SACRAMENTO -- Caltrans systematically squelched serious allegations about the structural safety of the new eastern span of the Bay Bridge, concluded an investigation commissioned by the state Senate Transportation Committee.
Caltrans managers marginalized dissenters, fired critics, reassigned outspoken engineers and urged those involved to avoid putting details of problems or issues in writing that would have to be disclosed under the state's Public Records Act, the report concluded.
The white paper, titled "The San Francisco-Oakland Bay Bridge: Basic Reforms for the Future," was based largely on interviews with multiple engineers who worked on the bridge and released Wednesday in advance of the committee's Friday investigatory hearing in Sacramento.
The largest public works project in California history, the $6.4 billion bridge opened Labor Day weekend some 10 years late and at a cost nearly fivefold the original estimate. After factoring construction bond financing costs, the total price-tag will reach $13 billion.
"It is the finding of this investigation that there appears to have been chronic attempts to keep many of the serious safety allegations quiet, put aside and not dealt with in an open, businesslike manner in the public's interest," wrote Roland De Wolk, a veteran journalist and former Bay Area television news producer contracted by the state Senate to produce the report.
In addition, the Toll Bridge Program Oversight Committee -- a partnership of Caltrans, the Metropolitan Transportation Commission and the California Transportation Commission charged with overseeing the project -- was given "extraordinary" exemptions from the state's open government laws that led to a lack of transparency and accountability.
Senate Transportation Committee Chairman Mark DeSaulnier, D-Concord, who commissioned the white paper and is holding hearings about the project, expressed anger but not surprise at the findings.
"In my experience, particularly in state government, large agencies are insular and have fear or disregard of the public and the public's representatives," DeSaulnier said. "Now, we are finding out that not only did the bridge cost too much and take too long, but there was a willful attempt to make sure the public didn't know what was going on."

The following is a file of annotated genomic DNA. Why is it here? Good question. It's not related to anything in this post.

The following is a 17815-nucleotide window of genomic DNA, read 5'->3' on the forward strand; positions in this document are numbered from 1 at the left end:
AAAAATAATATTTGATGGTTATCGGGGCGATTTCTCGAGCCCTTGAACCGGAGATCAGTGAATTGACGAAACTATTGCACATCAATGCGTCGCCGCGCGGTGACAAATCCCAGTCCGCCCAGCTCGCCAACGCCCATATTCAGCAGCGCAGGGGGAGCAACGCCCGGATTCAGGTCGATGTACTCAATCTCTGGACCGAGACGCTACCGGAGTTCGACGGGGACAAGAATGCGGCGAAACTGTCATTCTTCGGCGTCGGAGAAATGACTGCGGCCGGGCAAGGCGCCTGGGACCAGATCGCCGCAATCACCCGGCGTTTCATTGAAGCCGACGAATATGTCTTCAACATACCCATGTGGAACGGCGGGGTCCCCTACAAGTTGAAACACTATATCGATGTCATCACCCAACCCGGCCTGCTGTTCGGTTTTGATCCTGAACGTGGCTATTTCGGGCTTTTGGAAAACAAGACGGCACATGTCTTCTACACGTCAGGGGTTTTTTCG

Said bridge spokesman Andrew Gordon on Wednesday, "The Toll Bridge Program Oversight Committee is reviewing the report and looks forward to responding to the report and answering the Senate Transportation and Housing Committee's questions on Friday."
Gordon also said that for those who are interested, thousands of pages of public documents related to the construction of the new span are available for review at BayBridgeInfo.org.
Among those quoted in the white paper and scheduled to testify Friday is MACTEC engineer and quality inspector James Merrill, whose international employer was under contract in 2008 to inspect the bridge deck welds' quality at the plant in Shanghai where they were being fabricated.
As has been reported in numerous media outlets over the years, the welds were riddled with hundreds of cracks. Repairs would put the bridge two years behind schedule and ultimately add $100 million to the span's price tag.
But Merrill told De Wolk in his first interview about his work on the bridge that, at the time, Caltrans managers said he was "being too rigorous" in his findings. The state later reorganized its inspection process in China, and when MACTEC's 10-year contract expired, it hired another company.
An independent pre-audit of the firms the state chose to replace MACTEC -- Caltrop and its subcontractor, Alta Vista Solutions -- concluded that the new vendor lacked sufficient qualifications for the work until it hired former MACTEC inspectors, De Wolk wrote.
Merrill also described how he personally inspected and found defective the infamous anchor rods fabricated in Ohio that later snapped in a key seismic stabilizer on the bridge, adding millions more to the price tag and nearly derailing the Labor Day opening.
He said he suggested more testing, but "I got told we weren't doing any testing and stop mentioning it," Merrill told De Wolk.
A 25-year Caltrans engineer, Douglas Coe, corroborated Merrill's account of the weld conflicts in China and is also expected to testify Friday.
Coe and Merrill are quoted in the white paper saying the new bridge is safe but that the decks will require expensive retrofits well before the promised 150-year life span of the bridge.
Caltrans Principal Construction Manager Pete Siegenthaler, Caltrans Toll Bridge Program Manager Tony Anziano and Metropolitan Transportation Commission Executive Director Steve Heminger all disagreed with the two engineers' assessments, telling De Wolk the cracks were repairable and have been fixed.
The 50-page draft report includes a timeline, details of other controversies about the bridge and numerous links to relevant documents online.
It also offers recommendations for legislators based on lessons learned from the bridge, including the establishment of an independent bureau of inquiry to investigate allegations about the safety of public projects.